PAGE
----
Now remove the inboard pad.  Once that is done it is pretty sure the caliper and bracket will separate.  There is a small pin on one end with a E clip on it.  It will fall out.  Make note of it’s position (see photo above) as you will have to put it back in before you put the pads in.

On the rear, the inboard and outboard pads were the same.  On the front pads the inboard and outboard pads are DIFFERENT.  As you take the old pads off match them up with the new pads of the same type.  You may have to move the anti rattle spring from the old pad to the new pad depending on what brand of pads you purchase.  In the case of the pads, I had to move the spring.  In the photo below the old pad is on the bottom.  With a pair of pliers remove the anti rattle spring  and reinstall it in the same position on the new pad.

Match up and lay the new pad beside the old pad then move the anti rattle spring. Note that the inboard and outboard pads are different.  The small riveted clip on the right is the wear indicator.  When the pads wear down the spring steel clip will contact the rotor and make a very audible squeak to alert you that it is time to change the pads.


Reassembly goes like this;  Start with the inboard pad.  Position the bracket and caliper together, get the take down pin in place and insert the inboard pad.   Align the round clips carefully with the bores of the pistons, and press the pad firmly into the caliper/pistons.   This can be a bit tricky, because to get the round clips aligned you have to push the pad in straight.

As with the rear, the pads lock into the caliper bracket, not the caliper itself.  Once you have the inboard pad in place, repeat the process with the outboard pad.  With pads in place, put the rotor on, holding it with a couple of lug nuts.  Work the caliper and pads over the rotor and put the attachment bolts back in.  In my case, I put one of the anti rattle clips on backwards.  It hit the rotor and the caliper wouldn’t go back on.  After a recheck I saw my error and had to disassemble the caliper again.  Go slow and be careful.  Reattach the caliper bracket and torque the bolts to spec.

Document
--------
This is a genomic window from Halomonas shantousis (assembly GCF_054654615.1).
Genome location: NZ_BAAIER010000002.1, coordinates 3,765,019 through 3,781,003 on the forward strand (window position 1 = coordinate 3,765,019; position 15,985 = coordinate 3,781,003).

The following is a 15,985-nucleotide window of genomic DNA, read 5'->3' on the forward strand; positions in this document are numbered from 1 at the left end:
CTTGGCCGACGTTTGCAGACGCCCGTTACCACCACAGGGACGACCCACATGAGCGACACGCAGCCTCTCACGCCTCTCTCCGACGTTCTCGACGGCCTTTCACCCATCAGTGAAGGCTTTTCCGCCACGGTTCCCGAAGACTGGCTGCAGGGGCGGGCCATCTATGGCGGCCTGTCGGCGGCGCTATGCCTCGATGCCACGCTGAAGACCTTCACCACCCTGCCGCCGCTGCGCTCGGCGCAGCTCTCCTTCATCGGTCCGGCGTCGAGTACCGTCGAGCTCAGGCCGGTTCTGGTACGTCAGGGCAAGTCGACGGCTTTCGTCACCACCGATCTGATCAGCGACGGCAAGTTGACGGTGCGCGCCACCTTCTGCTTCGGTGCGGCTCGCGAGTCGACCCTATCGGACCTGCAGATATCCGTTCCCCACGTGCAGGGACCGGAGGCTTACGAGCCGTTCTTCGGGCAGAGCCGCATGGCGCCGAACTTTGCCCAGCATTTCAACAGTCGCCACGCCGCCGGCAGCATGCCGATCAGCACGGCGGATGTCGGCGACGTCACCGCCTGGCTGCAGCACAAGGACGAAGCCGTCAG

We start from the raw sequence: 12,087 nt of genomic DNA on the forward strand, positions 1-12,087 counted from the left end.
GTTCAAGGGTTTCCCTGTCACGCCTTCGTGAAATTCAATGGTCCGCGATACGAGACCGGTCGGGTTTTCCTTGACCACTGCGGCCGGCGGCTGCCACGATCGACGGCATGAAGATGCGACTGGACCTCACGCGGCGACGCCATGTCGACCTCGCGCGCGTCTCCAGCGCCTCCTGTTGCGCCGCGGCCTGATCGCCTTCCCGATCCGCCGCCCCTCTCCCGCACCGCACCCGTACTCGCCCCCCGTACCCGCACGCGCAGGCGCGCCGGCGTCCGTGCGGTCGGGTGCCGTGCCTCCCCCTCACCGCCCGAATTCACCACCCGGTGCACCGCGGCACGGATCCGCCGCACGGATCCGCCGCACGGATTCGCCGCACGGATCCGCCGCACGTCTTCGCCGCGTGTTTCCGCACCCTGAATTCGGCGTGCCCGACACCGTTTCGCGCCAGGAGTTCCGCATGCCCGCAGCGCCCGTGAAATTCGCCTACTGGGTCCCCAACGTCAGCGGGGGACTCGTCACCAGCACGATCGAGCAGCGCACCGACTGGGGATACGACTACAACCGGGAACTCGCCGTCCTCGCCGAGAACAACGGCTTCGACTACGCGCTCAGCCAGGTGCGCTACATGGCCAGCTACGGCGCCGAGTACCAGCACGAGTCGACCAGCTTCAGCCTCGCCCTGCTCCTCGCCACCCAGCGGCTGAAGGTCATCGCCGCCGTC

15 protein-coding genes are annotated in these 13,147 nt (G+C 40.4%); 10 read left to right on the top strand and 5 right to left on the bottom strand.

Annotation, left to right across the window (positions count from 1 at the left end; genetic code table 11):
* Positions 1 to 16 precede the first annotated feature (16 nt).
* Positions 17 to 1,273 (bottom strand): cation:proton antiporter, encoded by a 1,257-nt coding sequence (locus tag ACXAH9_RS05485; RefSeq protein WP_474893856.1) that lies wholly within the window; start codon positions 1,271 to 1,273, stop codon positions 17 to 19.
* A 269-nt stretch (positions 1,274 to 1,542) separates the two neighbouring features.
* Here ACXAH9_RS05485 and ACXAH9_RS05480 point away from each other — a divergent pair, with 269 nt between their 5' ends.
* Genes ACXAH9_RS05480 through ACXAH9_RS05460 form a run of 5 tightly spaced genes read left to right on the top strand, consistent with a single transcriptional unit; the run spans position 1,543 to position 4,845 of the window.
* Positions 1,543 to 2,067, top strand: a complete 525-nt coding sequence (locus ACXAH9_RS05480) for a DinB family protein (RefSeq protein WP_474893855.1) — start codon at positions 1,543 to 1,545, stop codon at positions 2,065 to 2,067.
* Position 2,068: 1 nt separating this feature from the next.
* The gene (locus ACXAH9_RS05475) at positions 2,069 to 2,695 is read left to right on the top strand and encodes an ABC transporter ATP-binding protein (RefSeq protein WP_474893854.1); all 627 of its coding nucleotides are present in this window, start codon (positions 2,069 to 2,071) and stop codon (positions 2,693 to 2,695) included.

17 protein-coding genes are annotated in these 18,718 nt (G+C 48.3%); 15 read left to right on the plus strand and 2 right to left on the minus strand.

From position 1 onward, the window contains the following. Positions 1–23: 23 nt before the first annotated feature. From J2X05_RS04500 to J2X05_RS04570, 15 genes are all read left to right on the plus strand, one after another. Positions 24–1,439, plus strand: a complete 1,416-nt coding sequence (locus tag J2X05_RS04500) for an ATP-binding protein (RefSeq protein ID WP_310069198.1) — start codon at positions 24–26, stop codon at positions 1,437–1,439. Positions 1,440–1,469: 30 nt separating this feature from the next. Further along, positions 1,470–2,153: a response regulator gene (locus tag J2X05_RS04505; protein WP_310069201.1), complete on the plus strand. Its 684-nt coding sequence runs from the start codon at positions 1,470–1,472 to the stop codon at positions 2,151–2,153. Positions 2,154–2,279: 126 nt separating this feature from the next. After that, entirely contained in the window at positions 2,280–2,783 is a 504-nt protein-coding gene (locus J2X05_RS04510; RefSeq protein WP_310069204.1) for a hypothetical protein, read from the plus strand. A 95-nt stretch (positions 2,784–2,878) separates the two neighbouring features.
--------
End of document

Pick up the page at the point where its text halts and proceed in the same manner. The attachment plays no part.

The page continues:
Once you are done with replacing the pads and rotors, check the fluid level and fill or remove as necessary.  Replace the cap.

All in all doing all four brakes took me about 2 hours.  The second ones were pretty quick, after I figured out how to get the pads in on the rear brakes.  It isn’t a hard job to do and you can save yourself some considerable money doing it your self.

After breaking in the new rotors per the instructions supplied by my brakes are just great.  They perform as they should.  I am very pleased with the quality of the parts from and especially with the price.

6 Comments so far

  1. Jason on May 29th, 2013

    Just curious, hw much does calibers cost each, on a 94 vette?

  2. Nick on June 16th, 2013


    Thanks for the detailed instructions.

    How did you detach the parking brake cable from the rear caliper? The parking brake cable goes through a hole in the caliper bracket and I can’t figure out how to detach it.

  3. admin on June 17th, 2013

    I didn’t disconnect the parking brake cable. I didn’t need to remove it to change the pads. It looks like a job. I have disk brakes on my Trans Am and I have removed the brake cable on it. The spring is really hard to get back on. It took two of us to get the cable back on. One to hold the spring and one to get the cable hooked in.

  4. admin on June 17th, 2013

    I didn’t price the calipers, but you can at

  5. ray on May 25th, 2014

    can you help me find the rear caliper bracket mounting bolts (the fat ones that hold the whole caliper thing), 3/4 ” screws ?

    i broke one while tightening it, and can just find unthreaded bolts, but no screws where only the top end it unthreaded.

  6. admin on July 4th, 2014

    There are several GM bolt suppliers on the internet. Although they specialty is typically body bolts you may find them there. Otherwise, I think you have going to have to go to a dealer or a junkyard to find those bolts.